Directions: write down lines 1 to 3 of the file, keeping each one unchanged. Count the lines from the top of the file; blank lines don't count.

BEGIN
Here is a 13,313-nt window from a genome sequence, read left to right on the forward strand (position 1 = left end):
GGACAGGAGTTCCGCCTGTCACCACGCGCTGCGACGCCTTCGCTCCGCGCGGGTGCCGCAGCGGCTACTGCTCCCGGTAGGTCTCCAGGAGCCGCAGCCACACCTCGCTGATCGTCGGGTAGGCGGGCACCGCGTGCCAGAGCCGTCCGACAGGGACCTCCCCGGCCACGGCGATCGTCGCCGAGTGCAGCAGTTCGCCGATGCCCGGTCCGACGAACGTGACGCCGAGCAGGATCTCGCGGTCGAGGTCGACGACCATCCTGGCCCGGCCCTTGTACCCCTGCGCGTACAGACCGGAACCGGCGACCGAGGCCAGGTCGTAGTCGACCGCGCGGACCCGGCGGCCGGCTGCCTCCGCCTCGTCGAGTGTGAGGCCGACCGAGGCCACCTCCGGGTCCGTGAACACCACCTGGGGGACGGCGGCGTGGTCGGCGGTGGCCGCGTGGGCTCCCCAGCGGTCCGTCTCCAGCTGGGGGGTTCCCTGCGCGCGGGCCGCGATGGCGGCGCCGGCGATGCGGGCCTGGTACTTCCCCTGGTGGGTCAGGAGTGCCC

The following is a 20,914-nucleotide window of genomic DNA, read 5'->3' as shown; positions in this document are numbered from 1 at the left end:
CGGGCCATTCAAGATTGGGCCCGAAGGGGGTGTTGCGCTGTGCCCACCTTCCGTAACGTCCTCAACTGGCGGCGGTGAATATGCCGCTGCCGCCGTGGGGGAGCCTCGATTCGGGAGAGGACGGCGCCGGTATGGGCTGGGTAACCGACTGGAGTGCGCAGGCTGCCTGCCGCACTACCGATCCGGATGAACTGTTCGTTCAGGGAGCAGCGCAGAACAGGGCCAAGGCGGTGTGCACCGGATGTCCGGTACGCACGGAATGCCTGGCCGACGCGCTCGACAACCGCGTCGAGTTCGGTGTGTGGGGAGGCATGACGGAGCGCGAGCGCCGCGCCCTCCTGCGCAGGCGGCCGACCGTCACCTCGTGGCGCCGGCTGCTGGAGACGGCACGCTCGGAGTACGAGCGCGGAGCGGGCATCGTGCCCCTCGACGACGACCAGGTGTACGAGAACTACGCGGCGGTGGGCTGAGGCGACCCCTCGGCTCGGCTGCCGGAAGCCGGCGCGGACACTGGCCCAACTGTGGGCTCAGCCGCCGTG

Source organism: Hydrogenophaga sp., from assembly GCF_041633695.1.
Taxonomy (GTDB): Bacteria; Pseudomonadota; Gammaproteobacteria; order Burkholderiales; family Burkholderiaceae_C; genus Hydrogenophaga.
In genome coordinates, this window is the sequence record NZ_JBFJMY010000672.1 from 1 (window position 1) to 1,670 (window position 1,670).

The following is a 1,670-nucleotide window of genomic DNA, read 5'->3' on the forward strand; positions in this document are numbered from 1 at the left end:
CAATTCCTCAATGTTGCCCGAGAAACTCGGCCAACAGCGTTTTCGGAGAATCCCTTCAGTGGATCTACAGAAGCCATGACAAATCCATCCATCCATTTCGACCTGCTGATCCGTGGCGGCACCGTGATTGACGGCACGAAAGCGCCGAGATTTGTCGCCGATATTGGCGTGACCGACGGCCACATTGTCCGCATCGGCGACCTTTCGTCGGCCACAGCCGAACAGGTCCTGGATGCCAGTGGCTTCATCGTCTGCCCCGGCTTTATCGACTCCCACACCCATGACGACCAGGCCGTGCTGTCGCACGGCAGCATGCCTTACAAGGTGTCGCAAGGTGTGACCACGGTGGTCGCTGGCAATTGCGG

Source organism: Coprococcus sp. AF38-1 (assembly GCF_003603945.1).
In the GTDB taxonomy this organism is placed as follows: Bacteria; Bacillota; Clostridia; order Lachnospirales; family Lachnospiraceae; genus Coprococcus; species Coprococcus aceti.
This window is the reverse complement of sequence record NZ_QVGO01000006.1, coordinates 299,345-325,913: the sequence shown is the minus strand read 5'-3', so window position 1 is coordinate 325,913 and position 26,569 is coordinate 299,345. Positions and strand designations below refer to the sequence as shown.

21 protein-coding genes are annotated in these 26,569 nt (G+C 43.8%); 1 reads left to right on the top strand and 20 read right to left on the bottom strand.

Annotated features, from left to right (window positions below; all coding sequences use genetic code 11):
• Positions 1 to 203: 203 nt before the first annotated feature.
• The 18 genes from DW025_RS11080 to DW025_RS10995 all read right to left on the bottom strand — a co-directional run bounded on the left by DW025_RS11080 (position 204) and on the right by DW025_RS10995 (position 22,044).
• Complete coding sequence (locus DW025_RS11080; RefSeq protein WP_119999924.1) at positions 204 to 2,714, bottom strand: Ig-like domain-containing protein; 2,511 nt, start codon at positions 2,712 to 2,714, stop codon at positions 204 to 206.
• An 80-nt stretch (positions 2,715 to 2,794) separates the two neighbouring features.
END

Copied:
Here is a 13,313-nt window from a genome sequence, read left to right on the forward strand (position 1 = left end):
GGACAGGAGTTCCGCCTGTCACCACGCGCTGCGACGCCTTCGCTCCGCGCGGGTGCCGCAGCGGCTACTGCTCCCGGTAGGTCTCCAGGAGCCGCAGCCACACCTCGCTGATCGTCGGGTAGGCGGGCACCGCGTGCCAGAGCCGTCCGACAGGGACCTCCCCGGCCACGGCGATCGTCGCCGAGTGCAGCAGTTCGCCGATGCCCGGTCCGACGAACGTGACGCCGAGCAGGATCTCGCGGTCGAGGTCGACGACCATCCTGGCCCGGCCCTTGTACCCCTGCGCGTACAGACCGGAACCGGCGACCGAGGCCAGGTCGTAGTCGACCGCGCGGACCCGGCGGCCGGCTGCCTCCGCCTCGTCGAGTGTGAGGCCGACCGAGGCCACCTCCGGGTCCGTGAACACCACCTGGGGGACGGCGGCGTGGTCGGCGGTGGCCGCGTGGGCTCCCCAGCGGTCCGTCTCCAGCTGGGGGGTTCCCTGCGCGCGGGCCGCGATGGCGGCGCCGGCGATGCGGGCCTGGTACTTCCCCTGGTGGGTCAGGAGTGCCC

The following is a 20,914-nucleotide window of genomic DNA, read 5'->3' as shown; positions in this document are numbered from 1 at the left end: